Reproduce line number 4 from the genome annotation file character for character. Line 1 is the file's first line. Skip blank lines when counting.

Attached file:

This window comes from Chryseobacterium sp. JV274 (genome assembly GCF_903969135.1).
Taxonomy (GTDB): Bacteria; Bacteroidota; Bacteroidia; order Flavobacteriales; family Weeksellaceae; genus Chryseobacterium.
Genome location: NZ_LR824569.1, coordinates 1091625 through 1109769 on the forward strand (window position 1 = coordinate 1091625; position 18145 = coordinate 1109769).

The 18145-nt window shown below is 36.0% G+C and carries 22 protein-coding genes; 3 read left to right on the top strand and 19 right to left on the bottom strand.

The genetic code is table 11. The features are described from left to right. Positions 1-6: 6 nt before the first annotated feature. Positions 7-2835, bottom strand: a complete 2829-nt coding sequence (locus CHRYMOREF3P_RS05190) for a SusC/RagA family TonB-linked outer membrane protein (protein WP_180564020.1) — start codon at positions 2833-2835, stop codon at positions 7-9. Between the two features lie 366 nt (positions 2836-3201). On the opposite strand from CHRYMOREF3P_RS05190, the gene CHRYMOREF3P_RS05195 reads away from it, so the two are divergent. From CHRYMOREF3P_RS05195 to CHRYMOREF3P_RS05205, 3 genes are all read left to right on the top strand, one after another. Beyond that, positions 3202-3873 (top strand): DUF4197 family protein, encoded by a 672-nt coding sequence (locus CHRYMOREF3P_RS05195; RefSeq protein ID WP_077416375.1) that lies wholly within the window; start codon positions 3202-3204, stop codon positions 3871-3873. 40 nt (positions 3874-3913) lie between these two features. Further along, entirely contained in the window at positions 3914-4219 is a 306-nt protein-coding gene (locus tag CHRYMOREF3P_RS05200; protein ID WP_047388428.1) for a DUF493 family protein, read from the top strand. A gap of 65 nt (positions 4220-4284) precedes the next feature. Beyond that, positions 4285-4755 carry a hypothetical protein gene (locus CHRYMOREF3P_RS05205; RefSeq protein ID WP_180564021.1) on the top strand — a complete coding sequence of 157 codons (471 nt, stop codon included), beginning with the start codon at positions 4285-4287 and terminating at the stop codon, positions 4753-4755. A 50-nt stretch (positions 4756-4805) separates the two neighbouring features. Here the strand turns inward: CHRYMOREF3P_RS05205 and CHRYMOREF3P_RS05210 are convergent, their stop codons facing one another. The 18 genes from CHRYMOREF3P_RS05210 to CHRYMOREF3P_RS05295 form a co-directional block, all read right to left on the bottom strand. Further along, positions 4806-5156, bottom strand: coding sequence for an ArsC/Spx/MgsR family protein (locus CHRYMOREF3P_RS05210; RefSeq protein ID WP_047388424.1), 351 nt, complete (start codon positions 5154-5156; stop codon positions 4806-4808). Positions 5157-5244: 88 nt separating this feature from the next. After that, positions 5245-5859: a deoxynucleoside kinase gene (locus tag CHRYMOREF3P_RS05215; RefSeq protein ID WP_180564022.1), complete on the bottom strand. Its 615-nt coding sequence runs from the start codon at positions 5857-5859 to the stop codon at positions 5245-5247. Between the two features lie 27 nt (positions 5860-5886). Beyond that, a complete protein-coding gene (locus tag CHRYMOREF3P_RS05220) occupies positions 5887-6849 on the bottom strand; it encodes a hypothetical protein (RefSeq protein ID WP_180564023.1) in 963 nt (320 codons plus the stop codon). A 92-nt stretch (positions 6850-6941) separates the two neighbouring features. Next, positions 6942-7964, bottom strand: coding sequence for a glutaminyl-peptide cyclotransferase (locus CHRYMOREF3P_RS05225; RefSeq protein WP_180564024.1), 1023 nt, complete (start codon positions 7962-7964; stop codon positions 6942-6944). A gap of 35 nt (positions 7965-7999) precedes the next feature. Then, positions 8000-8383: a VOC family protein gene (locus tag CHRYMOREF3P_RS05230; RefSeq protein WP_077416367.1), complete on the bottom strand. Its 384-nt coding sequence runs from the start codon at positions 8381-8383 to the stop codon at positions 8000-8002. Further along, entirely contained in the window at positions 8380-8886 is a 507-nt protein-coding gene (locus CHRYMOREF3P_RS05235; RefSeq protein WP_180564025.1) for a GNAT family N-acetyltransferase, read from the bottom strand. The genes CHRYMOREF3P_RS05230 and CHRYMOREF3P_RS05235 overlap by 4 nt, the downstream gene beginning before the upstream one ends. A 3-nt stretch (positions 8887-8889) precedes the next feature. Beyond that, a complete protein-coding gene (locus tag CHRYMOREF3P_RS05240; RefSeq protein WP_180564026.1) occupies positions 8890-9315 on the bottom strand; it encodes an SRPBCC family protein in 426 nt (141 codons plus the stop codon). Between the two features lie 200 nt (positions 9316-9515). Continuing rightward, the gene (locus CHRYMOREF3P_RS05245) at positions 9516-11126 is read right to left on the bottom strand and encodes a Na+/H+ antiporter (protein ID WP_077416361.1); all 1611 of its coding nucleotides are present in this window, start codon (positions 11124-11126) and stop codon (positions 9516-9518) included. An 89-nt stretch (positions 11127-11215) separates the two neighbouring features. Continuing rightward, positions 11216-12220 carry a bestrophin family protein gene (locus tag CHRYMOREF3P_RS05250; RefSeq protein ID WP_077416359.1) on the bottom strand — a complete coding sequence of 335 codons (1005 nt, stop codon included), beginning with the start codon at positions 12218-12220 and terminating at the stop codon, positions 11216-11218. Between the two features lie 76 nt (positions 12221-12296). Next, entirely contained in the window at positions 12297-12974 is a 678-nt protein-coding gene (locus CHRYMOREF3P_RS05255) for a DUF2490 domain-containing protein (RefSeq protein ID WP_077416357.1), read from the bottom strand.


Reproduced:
The 18145-nt window shown below is 36.0% G+C and carries 22 protein-coding genes; 3 read left to right on the top strand and 19 right to left on the bottom strand.